Lemon balm
Lemon balm

Perfect little plants to welcome in springtime. And a great way to tune yourself to this renewal of life, is to enjoy garden fresh lemon balm and calendula tea.

Alluding to their use as medicinal plants are their Latin epithets,  “officinalis” denoting substances or organisms – mainly plants – with uses in medicine and herbalism. Lemon Balm = Melissa officinalis; Calendula = Calendula officinalis

Calendula and Lemon Balm Tea

The tea “recipe”

A quick and simple infusion to make, add a handful of fresh lemon balm leaves with the petals of a  few calendula (or one large bloom) and steep in just-boiled water for a couple of minutes. The blend is soothing and calming, but also awakening, gently working on your body systems to get you ready for the busy-ness of spring and summer. It is also lovely to have on hand as a cold tea on those hot summer days to follow.

What are the benefits of lemon balm?

Used since the Middle Ages, Melissa, is a gentle but hard-working herb. In some circles it is known as the Life Herb, promoting longevity and good health, while others call it the Happy Herb, because it has a positive effect on mood. Scientific studies seem to concur with these age-old beliefs, and lemon balm is the subject of trials to improve sleep, reduce anxiety and heal wounds.

It is said to protect the liver, and is of particular interest to those investigating heart health as it seems to be very effective in regulating the heart’s electrocardiac rhythms. Powerfully anti-oxidant and anti-inflammatory, lemon balm is also strongly antibacterial and anti-fungal (it makes a super lip balm for cold sores!). As a herb for the nervous system, and brain function, it effectively treats anxiety and soothes insomnia, enhances mood, lifts depression, increases cognitive function, calms hyperactivity and increases concentration.

Quite an amazing package of health this little unassuming herb is!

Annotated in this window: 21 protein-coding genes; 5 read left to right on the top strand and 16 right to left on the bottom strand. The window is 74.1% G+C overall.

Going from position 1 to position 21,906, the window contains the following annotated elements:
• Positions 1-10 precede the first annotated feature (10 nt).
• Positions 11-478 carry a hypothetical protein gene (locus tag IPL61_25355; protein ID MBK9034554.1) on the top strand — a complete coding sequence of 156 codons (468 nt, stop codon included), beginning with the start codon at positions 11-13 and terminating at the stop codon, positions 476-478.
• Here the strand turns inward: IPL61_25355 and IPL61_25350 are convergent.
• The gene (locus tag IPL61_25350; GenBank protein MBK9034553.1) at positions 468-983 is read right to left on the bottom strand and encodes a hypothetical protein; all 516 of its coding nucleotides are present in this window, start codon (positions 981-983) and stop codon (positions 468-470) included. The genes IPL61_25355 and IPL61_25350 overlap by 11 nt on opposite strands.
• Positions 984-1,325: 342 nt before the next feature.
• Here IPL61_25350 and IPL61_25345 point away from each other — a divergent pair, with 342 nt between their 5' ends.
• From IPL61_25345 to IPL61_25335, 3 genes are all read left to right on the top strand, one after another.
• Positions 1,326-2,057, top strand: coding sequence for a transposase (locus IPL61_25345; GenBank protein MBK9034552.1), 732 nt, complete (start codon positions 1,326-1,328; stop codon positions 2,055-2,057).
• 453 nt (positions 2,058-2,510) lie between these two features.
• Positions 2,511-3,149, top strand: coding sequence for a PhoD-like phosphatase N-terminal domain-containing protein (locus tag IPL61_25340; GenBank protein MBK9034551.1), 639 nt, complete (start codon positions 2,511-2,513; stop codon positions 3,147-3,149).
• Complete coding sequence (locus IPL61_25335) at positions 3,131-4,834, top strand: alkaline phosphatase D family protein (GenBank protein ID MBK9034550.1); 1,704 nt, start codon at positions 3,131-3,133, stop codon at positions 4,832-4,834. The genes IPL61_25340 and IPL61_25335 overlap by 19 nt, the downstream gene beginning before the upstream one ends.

What is even more wonderful is that it also tastes great – with a lovely lemon fragrance and a sweet herbal taste. It is also gentle enough that even really young children and the elderly can benefit from drinking lemon balm tea, or using lemon balm ointments on sores.

What are the benefits of calendula?

Calendula, or pot marigold as it is sometimes called, is well known as a skin-healing herb and many products, even commercial ones, contain calendula for its reputed positive effects on the skin. It heals and soothes insect bites, stings, sprains, wounds and scrapes and burns. It is also an effective wash for sore eyes, and gargle for mouth ulcers.

Although not as commonly used internally, calendula is a nutritious food too. Even the leaves are edible, and are sometimes compared to dandelion leaves in the number of vitamins and minerals they contain. The flower is great to add to salads, or even stews and soups, you can steam it with rice, or use it to decorate baked goods. I’ve even made calendula-streaked open-faced lasagna before.

Medicinally, the calendula flower is cleansing and detoxifying, working on the lymphatic system and digestive system. It tones up the circulation and is stimulating to the immune system. The flower is also antibacterial and anti-fungal, making calendula a good tea for times of cold and flu. The list of benefits of calendula petals goes on to include relief from headaches, gout, rheumatism and protection from the formation of liver complaints and gallstones. It soothes irritability and combats lethargy.

Another unassuming home herb with truly astounding properties. And again, as with lemon balm, it is gentle enough for people of all ages.

Newsletter – August 2018

Newsletter – August 2018

The latest newsletter is now available at the link below. All about gardening in August when we feel like spring has sprung, but have to be a bit more patient, and featuring strawberries as the herb of the month, miner’s lettuce as vegetable of the…